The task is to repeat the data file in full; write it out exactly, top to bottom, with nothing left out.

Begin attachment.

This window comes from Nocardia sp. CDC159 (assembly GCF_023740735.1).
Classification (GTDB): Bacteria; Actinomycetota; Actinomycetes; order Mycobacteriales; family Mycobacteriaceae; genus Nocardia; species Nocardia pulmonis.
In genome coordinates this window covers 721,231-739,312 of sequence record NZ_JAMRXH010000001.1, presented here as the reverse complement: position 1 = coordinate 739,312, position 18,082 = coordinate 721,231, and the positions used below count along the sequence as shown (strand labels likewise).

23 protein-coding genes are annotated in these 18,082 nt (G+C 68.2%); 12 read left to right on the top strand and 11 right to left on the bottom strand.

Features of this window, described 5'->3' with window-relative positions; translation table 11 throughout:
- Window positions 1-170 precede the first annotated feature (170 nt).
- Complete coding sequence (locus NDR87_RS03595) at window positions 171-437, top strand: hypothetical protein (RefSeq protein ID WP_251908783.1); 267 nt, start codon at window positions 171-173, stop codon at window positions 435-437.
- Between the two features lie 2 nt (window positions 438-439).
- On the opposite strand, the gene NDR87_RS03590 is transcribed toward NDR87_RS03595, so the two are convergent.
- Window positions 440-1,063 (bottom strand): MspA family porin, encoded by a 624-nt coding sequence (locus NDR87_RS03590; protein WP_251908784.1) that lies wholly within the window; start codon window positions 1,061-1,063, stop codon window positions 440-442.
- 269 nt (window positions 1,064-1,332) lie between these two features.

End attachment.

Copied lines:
This window comes from Nocardia sp. CDC159 (assembly GCF_023740735.1).
Classification (GTDB): Bacteria; Actinomycetota; Actinomycetes; order Mycobacteriales; family Mycobacteriaceae; genus Nocardia; species Nocardia pulmonis.
In genome coordinates this window covers 721,231-739,312 of sequence record NZ_JAMRXH010000001.1, presented here as the reverse complement: position 1 = coordinate 739,312, position 18,082 = coordinate 721,231, and the positions used below count along the sequence as shown (strand labels likewise).

23 protein-coding genes are annotated in these 18,082 nt (G+C 68.2%); 12 read left to right on the top strand and 11 right to left on the bottom strand.

Features of this window, described 5'->3' with window-relative positions; translation table 11 throughout:
- Window positions 1-170 precede the first annotated feature (170 nt).
- Complete coding sequence (locus NDR87_RS03595) at window positions 171-437, top strand: hypothetical protein (RefSeq protein ID WP_251908783.1); 267 nt, start codon at window positions 171-173, stop codon at window positions 435-437.
- Between the two features lie 2 nt (window positions 438-439).
- On the opposite strand, the gene NDR87_RS03590 is transcribed toward NDR87_RS03595, so the two are convergent.
- Window positions 440-1,063 (bottom strand): MspA family porin, encoded by a 624-nt coding sequence (locus NDR87_RS03590; protein WP_251908784.1) that lies wholly within the window; start codon window positions 1,061-1,063, stop codon window positions 440-442.
- 269 nt (window positions 1,064-1,332) lie between these two features.